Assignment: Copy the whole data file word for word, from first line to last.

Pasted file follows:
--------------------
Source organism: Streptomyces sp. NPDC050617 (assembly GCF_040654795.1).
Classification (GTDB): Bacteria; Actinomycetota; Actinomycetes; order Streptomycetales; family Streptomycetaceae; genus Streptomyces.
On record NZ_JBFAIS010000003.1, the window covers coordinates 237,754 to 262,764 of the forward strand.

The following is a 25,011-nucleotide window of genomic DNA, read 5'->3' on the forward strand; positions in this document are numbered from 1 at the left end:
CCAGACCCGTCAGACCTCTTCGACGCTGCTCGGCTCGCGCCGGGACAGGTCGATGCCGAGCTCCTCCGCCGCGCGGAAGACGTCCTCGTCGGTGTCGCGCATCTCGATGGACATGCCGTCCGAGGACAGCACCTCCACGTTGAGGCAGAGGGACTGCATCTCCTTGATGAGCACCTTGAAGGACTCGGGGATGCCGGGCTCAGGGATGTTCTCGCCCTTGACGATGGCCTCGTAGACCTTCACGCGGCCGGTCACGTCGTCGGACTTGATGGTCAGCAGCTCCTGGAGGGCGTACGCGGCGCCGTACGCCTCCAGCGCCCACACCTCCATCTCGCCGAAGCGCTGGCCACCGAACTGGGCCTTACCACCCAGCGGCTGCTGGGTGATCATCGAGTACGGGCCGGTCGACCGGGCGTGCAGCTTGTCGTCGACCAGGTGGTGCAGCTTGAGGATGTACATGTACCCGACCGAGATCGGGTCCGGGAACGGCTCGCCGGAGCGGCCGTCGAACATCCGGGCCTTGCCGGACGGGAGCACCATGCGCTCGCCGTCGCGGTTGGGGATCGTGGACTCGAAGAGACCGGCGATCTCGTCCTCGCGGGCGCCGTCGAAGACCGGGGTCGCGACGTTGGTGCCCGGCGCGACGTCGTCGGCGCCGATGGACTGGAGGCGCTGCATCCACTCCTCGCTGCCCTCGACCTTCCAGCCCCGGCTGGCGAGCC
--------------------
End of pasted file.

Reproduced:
Source organism: Streptomyces sp. NPDC050617 (assembly GCF_040654795.1).
Classification (GTDB): Bacteria; Actinomycetota; Actinomycetes; order Streptomycetales; family Streptomycetaceae; genus Streptomyces.
On record NZ_JBFAIS010000003.1, the window covers coordinates 237,754 to 262,764 of the forward strand.

The following is a 25,011-nucleotide window of genomic DNA, read 5'->3' on the forward strand; positions in this document are numbered from 1 at the left end:
CCAGACCCGTCAGACCTCTTCGACGCTGCTCGGCTCGCGCCGGGACAGGTCGATGCCGAGCTCCTCCGCCGCGCGGAAGACGTCCTCGTCGGTGTCGCGCATCTCGATGGACATGCCGTCCGAGGACAGCACCTCCACGTTGAGGCAGAGGGACTGCATCTCCTTGATGAGCACCTTGAAGGACTCGGGGATGCCGGGCTCAGGGATGTTCTCGCCCTTGACGATGGCCTCGTAGACCTTCACGCGGCCGGTCACGTCGTCGGACTTGATGGTCAGCAGCTCCTGGAGGGCGTACGCGGCGCCGTACGCCTCCAGCGCCCACACCTCCATCTCGCCGAAGCGCTGGCCACCGAACTGGGCCTTACCACCCAGCGGCTGCTGGGTGATCATCGAGTACGGGCCGGTCGACCGGGCGTGCAGCTTGTCGTCGACCAGGTGGTGCAGCTTGAGGATGTACATGTACCCGACCGAGATCGGGTCCGGGAACGGCTCGCCGGAGCGGCCGTCGAACATCCGGGCCTTGCCGGACGGGAGCACCATGCGCTCGCCGTCGCGGTTGGGGATCGTGGACTCGAAGAGACCGGCGATCTCGTCCTCGCGGGCGCCGTCGAAGACCGGGGTCGCGACGTTGGTGCCCGGCGCGACGTCGTCGGCGCCGATGGACTGGAGGCGCTGCATCCACTCCTCGCTGCCCTCGACCTTCCAGCCCCGGCTGGCGAGCC